But should this serve as an excuse for cramming under the same heading every anti-humanistic political demonstration or belief with a totalitarian vocation, preaching a war of civilizations and national indrawing? Bluntly stated, is political islamism such as that found in the most developed forms of ISIS, on the one hand, and a Trumpian populist fascism destined to serve as models. For my part, I would answer in the negative. Precisely because they do not answer, either in a durable or in a momentary way, capitalism’s need for economic survival. In that sense, they are less “durable” than are China or Russia, to mention only those two. These casual and internationally “tolerated” fascisms are part of the global market, not in order to disrupt it, but so as to find in it their nationalist interest through the widening of capitalist globalization, and using it to enrich their financers and their oligarchies. Each in its own way, we have here fascisms using the capitalist motor and which have established internal totalitarianisms they have made the whole world accept. The Putin model is a good export product. The Chinese model is still too “exotic” to tempt Westerners, but we only need observe the gesticulations around questions of “human rights” to undersand the majority of Western States have already drawn their balances and gone to market. And here’s to the velvet hand in the silken glove.
I do not mean to suggest that the occult hand of a grand capitalist plot rules the world.
What we see are only convergences in interests, in order to defend the survival of a system presented everywhere as the only alternative to poverty, so-called “human misery”, violence and…anarchy. And these converging interests are not only a concept. They are structured in G8s, G20s as well as at the WTO or NATO, along with the multiple subdivisions where one finds the cream of the “investors”. States even serve as their backbone, for “the good of the nations”. I forgot the EU, free-trade agreements as well as “common sanctions” imposed against unruly or quarrelsome countries. All this is a reality, and humanism is not a topic in these gatherings.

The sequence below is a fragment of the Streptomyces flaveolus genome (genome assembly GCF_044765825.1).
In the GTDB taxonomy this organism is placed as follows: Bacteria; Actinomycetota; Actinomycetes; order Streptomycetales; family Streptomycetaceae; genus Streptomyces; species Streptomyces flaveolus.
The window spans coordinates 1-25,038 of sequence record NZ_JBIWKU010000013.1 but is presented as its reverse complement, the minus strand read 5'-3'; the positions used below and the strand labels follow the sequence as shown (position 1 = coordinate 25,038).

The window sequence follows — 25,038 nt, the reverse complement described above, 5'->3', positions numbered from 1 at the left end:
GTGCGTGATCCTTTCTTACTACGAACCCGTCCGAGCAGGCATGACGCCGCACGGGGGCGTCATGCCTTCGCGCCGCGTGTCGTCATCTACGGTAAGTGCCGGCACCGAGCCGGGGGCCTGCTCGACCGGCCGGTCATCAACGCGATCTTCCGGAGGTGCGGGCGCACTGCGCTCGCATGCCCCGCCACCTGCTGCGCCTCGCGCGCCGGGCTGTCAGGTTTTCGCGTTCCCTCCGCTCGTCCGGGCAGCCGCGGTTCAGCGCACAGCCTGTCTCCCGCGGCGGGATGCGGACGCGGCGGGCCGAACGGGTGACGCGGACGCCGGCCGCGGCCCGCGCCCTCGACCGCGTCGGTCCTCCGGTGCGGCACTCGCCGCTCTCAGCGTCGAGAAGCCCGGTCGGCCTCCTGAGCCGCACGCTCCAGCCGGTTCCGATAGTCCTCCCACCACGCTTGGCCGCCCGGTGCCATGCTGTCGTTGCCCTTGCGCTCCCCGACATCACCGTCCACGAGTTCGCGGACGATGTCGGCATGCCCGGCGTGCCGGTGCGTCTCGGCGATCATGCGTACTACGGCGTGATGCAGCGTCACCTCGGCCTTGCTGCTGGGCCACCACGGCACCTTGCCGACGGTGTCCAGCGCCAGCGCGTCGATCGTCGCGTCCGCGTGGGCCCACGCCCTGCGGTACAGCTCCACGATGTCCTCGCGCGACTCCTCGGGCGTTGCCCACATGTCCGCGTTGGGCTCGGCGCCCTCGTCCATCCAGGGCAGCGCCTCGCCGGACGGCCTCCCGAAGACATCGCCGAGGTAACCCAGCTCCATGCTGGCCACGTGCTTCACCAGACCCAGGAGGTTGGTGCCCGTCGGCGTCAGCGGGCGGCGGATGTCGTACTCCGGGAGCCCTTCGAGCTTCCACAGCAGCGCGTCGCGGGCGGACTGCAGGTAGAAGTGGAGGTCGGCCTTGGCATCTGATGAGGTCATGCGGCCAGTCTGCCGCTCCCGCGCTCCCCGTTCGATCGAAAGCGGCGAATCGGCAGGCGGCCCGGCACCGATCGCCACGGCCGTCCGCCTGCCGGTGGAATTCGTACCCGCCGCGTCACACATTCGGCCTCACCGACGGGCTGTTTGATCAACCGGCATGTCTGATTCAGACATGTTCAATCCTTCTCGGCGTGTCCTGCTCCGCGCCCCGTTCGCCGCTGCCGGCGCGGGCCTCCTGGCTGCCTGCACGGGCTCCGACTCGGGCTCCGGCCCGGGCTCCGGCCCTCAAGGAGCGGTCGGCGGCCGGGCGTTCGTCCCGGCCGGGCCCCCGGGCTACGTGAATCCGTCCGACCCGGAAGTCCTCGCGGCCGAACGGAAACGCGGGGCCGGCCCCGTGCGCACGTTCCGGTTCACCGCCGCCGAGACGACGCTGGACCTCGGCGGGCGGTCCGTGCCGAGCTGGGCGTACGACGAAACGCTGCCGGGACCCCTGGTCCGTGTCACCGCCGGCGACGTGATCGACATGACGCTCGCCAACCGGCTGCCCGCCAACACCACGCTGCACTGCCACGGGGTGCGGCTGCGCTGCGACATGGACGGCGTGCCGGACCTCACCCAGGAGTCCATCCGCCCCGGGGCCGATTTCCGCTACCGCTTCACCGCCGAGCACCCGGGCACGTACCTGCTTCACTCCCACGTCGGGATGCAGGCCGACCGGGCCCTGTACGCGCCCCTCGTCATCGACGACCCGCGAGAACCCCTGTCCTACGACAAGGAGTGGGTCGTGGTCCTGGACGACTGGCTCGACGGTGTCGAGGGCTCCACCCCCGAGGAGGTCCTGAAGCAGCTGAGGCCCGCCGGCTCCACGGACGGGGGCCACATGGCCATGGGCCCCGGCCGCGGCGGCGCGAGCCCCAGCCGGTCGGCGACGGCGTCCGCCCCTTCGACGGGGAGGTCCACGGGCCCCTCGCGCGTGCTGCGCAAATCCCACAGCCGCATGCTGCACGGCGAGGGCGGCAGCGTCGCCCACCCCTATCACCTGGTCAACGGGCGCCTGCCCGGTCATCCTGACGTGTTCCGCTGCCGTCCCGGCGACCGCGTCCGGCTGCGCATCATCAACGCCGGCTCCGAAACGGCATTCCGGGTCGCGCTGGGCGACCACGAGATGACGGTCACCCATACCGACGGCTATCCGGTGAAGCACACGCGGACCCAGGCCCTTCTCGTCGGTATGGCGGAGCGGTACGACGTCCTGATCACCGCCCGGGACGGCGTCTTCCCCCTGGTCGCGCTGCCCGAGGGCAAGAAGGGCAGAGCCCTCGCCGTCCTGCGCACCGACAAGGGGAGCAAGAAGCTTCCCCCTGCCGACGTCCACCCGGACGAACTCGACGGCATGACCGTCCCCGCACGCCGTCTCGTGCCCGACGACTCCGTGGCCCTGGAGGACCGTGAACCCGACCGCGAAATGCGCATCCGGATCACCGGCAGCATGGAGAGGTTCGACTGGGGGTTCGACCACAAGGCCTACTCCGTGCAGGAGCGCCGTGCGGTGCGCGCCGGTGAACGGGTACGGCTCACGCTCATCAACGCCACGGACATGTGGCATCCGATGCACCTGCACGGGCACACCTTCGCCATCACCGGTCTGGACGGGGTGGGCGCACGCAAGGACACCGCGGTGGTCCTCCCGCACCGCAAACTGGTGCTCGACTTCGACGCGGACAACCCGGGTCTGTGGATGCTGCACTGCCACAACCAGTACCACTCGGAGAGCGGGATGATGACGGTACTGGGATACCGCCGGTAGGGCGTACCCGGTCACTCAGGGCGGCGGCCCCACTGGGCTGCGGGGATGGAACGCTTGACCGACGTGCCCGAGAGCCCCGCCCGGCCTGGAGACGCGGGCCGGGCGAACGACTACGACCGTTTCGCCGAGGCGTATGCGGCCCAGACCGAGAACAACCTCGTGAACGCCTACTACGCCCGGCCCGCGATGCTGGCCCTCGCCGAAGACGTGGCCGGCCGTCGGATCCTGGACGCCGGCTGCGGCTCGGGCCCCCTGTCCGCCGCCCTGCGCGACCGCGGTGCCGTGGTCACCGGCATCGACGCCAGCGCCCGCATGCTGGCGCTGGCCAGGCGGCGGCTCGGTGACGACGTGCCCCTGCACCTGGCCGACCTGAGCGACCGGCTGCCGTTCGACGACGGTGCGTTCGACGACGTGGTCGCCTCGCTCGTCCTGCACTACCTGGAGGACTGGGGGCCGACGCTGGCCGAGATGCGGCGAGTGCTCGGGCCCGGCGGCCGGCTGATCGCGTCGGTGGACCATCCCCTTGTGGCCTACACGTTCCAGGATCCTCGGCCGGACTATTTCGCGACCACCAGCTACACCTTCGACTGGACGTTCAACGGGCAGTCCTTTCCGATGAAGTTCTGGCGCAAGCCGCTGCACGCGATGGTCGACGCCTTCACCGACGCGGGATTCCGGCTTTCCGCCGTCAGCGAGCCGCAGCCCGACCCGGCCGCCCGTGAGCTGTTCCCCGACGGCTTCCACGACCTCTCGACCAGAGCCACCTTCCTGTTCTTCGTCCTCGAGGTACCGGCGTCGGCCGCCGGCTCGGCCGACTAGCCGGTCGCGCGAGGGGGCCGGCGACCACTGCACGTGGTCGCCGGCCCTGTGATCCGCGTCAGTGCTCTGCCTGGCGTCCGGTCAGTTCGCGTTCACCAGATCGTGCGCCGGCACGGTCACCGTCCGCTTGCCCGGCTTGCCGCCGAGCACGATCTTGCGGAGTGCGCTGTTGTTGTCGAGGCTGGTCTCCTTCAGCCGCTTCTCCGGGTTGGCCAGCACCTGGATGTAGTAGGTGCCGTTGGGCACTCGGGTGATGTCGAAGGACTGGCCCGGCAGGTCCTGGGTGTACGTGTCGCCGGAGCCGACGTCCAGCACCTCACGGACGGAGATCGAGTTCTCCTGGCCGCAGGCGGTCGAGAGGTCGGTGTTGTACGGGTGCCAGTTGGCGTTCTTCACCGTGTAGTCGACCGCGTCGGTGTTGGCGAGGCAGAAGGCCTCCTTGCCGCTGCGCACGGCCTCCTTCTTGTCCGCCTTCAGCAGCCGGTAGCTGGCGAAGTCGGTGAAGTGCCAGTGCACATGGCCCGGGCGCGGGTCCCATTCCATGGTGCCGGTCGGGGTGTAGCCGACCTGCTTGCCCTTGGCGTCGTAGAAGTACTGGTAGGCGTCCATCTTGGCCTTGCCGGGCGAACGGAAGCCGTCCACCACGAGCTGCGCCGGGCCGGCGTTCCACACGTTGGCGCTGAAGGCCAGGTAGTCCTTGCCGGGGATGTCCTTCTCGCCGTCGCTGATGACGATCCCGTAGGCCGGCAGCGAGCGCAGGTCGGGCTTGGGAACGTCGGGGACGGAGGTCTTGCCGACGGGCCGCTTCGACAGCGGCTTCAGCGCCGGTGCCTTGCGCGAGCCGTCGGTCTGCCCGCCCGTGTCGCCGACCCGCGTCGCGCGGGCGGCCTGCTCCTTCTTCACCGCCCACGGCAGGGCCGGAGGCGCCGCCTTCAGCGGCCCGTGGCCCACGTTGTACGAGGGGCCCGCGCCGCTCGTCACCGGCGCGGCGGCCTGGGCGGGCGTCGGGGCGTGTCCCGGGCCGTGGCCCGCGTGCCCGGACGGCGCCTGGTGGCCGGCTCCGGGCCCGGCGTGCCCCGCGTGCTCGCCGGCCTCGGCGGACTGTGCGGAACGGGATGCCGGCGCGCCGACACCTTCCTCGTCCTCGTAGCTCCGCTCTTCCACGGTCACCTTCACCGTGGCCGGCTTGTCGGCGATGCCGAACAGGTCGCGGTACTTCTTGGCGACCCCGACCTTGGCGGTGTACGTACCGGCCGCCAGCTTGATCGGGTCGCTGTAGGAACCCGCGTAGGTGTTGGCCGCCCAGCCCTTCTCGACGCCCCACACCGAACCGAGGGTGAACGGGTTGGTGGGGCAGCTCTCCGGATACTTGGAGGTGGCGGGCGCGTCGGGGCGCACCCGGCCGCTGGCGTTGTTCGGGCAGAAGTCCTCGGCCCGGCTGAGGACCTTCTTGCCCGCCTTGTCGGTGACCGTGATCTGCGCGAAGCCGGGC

The climate and the ecological crisis add to the inherent crises in a system that has not taken into account the fact the planet’s resources are not inexhaustible, or at a minimum, has pushed off the reckoning into the future, and has not taken the full measure in the daily growth of its predatory and destructive power through industrial efficiency, including in the area of the “production” of waste and their effects on the living. Interestingly enough, up until now, only literary or cinematographic anticipations provided all this a fascist end point – and not only since yesterday. Science-fiction is a treasure trove in this regard. Let’s close the brackets here, but the books exist, and among them, the very best.
All the media, politicians, official “philosophers”, a number of “cultured” people providing opinions, have thrown the word fascism to the dunghill of history and only pull it out as an insult, when required for this purpose, if given a prefix such as islamo, or crypto, as the case may be. These same ones do everything they can to “demonize” the term, the better to de-demonize the germ carriers. Since Prévert, we know that intellectuals love playing with matches.